Fresh Pasta

I’ve been making fresh pasta on and off for about two years now. It’s been a long, steep learning curve with a lot of lumpy, feathery or overly-elastic balls of dough destined for the trash bin. Many weekends I would despair that the process is too arcane to be learned from a book and that the tactile magic required to make it like some Piedmontese nona would require a bankrupting trip to the motherland, or at the very least a couple of weeks worth of classes.

But I kept at it, spurred on by the near-pornographic descriptions of fresh pasta making and eating found in audiobooks like Bill Buford’s Heat and Pasta, Pane, Vino: Deep Travels Through Italy’s Food Culture by Matt Goulding. Little by little I got better, mostly by scaling back my efforts to just the simplest recipes and easiest shapes and focusing on my technique, checking at every stage to make sure the texture of my dough matched the descriptions I would read in The Pasta Bible or the fantastic Cooking By Hand by Paul Bertolli.

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Tojo’s (Vancouver, BC)

Tucked into an unassuming block of office buildings on Broadway, one of Vancouver’s busiest thoroughfares is a Tardis-like temple of Japanese gastronomy run by one of the planet’s most famous sushi chefs. This itamae titan is Hidekazu Tojo and unlike a lot of chefs with half a century of experience tucked under his apron he can be counted on to be at his restaurant nearly every day with a big smile to greet guests.  

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Kami In The Kitchen

“Friends, let us join together here in the pits of sweltering madness where we cast our bodies and unheard voices into the void of fire and toil. Look upon the wasted works of our brother and pray that his clearly overcooked roast has a slightly pinkish interior so that bits of this beautiful and costly beast haven’t completely gone to waste. Oh Kitchen Gods!  Please bless our ovens so they may produce another piece in a most timely manner… Because if that doesn’t work, I don’t know what the f@%$k we’re going to do.”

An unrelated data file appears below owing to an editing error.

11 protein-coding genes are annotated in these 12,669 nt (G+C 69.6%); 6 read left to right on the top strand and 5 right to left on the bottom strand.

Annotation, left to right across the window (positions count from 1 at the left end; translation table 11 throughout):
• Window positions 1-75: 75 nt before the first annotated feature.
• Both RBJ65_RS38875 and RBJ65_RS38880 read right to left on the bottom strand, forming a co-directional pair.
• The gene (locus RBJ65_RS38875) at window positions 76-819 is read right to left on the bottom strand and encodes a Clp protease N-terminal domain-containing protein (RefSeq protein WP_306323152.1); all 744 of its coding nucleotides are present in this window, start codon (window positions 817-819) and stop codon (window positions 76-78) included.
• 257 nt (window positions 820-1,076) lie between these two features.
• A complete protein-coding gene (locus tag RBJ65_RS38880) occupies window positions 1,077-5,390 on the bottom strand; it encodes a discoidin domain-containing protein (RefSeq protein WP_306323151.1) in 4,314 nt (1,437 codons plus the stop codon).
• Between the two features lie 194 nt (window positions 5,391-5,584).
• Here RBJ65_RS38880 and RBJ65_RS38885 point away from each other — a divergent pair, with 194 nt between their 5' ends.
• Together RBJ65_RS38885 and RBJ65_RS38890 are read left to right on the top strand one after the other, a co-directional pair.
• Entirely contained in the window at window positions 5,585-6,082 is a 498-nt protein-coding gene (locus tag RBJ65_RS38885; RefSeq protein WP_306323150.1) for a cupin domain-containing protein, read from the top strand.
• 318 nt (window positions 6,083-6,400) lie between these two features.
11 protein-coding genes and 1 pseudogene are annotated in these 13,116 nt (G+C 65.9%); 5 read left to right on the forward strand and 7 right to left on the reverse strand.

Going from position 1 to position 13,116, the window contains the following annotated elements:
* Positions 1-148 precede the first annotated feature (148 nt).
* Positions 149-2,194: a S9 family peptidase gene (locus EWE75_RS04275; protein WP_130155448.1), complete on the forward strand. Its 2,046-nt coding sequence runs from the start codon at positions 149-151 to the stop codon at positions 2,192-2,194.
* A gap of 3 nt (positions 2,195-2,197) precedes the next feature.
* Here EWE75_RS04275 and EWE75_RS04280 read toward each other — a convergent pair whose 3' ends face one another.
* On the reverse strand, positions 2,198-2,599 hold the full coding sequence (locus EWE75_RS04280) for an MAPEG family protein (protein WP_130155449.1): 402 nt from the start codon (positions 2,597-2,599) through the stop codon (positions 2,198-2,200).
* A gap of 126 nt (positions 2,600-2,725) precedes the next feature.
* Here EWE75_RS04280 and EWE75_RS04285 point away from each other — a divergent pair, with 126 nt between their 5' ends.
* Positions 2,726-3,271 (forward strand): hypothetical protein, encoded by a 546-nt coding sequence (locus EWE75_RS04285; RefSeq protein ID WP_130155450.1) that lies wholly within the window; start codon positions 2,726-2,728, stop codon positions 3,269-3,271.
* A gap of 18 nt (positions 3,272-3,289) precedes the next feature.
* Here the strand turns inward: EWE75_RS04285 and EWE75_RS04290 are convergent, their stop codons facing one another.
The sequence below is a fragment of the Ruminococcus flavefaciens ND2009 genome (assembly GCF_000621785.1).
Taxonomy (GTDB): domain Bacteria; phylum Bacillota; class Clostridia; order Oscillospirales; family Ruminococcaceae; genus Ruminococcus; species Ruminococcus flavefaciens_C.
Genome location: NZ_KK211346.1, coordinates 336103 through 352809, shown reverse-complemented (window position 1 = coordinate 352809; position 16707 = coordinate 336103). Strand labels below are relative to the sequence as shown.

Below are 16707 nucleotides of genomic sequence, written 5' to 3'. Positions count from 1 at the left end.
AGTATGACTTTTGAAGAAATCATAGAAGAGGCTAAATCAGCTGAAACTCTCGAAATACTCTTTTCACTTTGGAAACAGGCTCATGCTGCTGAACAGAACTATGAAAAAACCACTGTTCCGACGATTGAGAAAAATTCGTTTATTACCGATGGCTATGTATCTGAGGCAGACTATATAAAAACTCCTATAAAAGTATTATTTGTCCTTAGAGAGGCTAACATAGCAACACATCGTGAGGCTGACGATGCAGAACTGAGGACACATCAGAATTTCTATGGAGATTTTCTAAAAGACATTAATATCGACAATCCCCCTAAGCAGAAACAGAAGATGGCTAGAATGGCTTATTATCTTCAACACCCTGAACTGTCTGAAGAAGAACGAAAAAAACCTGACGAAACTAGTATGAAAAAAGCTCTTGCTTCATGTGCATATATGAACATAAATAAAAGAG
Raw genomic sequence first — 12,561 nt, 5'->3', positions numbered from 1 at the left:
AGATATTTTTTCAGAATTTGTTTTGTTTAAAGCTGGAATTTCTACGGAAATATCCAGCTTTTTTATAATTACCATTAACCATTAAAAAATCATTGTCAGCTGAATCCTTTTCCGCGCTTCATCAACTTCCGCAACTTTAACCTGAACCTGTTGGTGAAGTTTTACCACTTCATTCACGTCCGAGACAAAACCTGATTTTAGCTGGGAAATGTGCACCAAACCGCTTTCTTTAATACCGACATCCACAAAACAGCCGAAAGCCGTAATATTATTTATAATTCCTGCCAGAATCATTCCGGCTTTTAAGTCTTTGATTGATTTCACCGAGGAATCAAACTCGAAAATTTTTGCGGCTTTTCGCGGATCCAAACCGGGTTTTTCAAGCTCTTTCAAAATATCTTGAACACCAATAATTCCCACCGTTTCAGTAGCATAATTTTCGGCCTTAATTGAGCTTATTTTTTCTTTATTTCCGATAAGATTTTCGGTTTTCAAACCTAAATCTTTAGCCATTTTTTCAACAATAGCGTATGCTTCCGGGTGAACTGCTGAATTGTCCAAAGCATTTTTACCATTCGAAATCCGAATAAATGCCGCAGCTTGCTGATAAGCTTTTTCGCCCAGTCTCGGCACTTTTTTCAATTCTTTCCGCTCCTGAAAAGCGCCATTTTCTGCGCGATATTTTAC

– Prayers To The Kitchen Gods 3:32 

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Pork and Chicken Liver Pâté

It’s long past New Year’s and I’m not into resolutions, but I was inspired over the holidays to try my hand at more charcuterie and I’ve decided that trend will continue into 2019 as part of my weekend kitchen routine. The sausages we made over the break (more on that in a bit) were not the first bit of salted meat I attempted and my first foray into this exciting new realm of grinders and guts was quite a hit at our holiday table.

Call it pâté, terrine or fancy meatloaf the concept of salted, pressed, finely ground fat, flesh and offal that is shaped into a mold then slow cooked and served cold is about as old as the concept of “cuisine” itself. If you didn’t pick up the accent, this dish is French, unapologetically oldschool French in the same way that quail with grapes or veal tripe in white sauce is. The process has been streamlined since the days of Grandfather Escoffier, but it’s still got that that slightly fussy way about it that both makes it a joy to execute and a hell of a story for your guests when you drop it on the table.

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2018 Holiday Guide: Gifts for Sausage Making at Home

My wife and I have somehow found ourselves with a bit of time off this holiday season and have decided this is the year to indulge in our strange, shared desire to make sausage. Don’t laugh; I’ve wanted to craft tube meat since I attended the NVICA event back in April and Crystal’s been saying we pay too much for prefabs forever.

So we pooled our meager pre-Christmas funds and went in on a sausage stuffer, not knowing that it takes a wee bit more gear to actually get stuffing. A quick peek through all the charcuterie books on my shelf and a couple eleventh hour Amazon orders later we now have a complete kit for sausage making ready for a holiday sausage party. (more…)

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